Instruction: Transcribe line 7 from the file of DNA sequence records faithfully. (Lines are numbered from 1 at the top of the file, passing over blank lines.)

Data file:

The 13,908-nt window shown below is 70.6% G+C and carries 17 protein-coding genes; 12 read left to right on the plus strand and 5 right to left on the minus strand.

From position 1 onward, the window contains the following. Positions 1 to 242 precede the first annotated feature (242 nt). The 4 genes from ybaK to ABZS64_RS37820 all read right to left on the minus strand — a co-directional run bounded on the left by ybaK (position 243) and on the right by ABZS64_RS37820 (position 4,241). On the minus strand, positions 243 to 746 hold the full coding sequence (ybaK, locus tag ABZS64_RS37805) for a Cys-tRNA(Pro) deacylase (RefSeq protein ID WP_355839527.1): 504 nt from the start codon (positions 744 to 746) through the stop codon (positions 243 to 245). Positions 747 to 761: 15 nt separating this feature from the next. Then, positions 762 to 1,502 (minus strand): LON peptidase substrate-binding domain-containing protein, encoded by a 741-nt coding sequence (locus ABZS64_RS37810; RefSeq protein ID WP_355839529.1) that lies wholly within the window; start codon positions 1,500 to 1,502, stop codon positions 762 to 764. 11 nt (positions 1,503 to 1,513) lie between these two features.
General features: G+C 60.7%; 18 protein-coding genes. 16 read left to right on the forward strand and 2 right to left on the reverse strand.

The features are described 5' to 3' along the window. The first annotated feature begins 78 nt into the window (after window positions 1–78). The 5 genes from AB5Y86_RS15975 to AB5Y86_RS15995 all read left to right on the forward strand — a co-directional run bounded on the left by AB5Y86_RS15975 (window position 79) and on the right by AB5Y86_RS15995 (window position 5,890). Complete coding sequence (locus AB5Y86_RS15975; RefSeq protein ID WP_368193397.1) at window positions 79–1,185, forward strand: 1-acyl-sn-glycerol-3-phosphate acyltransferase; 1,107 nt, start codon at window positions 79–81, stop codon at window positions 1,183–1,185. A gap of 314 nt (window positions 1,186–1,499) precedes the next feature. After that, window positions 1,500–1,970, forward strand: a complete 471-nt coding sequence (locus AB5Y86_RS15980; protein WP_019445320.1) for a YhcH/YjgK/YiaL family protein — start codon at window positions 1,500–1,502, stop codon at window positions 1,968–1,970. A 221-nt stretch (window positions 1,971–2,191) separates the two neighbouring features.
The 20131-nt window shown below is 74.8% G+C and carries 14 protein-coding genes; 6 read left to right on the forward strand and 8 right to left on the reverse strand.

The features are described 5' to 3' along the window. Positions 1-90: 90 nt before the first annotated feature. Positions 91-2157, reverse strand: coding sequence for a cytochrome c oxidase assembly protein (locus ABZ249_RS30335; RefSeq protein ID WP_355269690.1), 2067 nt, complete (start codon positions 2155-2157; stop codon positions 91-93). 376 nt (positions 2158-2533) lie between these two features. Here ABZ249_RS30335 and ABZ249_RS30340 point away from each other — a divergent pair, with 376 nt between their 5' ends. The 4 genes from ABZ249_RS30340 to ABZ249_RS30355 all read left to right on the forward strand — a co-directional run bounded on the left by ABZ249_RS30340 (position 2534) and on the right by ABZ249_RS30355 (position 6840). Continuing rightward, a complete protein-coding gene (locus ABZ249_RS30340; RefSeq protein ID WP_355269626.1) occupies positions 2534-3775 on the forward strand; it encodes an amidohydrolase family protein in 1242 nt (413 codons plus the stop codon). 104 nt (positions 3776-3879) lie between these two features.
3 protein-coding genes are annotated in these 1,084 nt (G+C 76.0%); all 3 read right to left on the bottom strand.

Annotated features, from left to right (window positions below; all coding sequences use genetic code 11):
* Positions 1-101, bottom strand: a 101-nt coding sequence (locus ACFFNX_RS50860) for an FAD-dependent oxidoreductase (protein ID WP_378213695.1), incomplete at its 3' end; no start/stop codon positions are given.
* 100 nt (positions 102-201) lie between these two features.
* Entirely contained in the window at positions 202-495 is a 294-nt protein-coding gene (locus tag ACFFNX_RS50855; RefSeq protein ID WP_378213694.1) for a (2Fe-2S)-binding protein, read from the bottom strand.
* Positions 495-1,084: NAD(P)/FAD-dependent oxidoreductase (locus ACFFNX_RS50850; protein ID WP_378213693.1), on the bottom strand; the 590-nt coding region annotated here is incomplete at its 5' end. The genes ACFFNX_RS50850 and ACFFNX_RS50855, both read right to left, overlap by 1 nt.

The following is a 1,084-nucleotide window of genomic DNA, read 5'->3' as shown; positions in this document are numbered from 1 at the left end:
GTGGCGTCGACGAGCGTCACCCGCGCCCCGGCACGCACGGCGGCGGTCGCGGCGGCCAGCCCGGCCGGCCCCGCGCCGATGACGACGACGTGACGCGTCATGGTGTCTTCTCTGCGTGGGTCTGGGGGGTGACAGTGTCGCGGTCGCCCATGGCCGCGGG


3 protein-coding genes are annotated in these 1,084 nt (G+C 76.0%); all 3 read right to left on the bottom strand.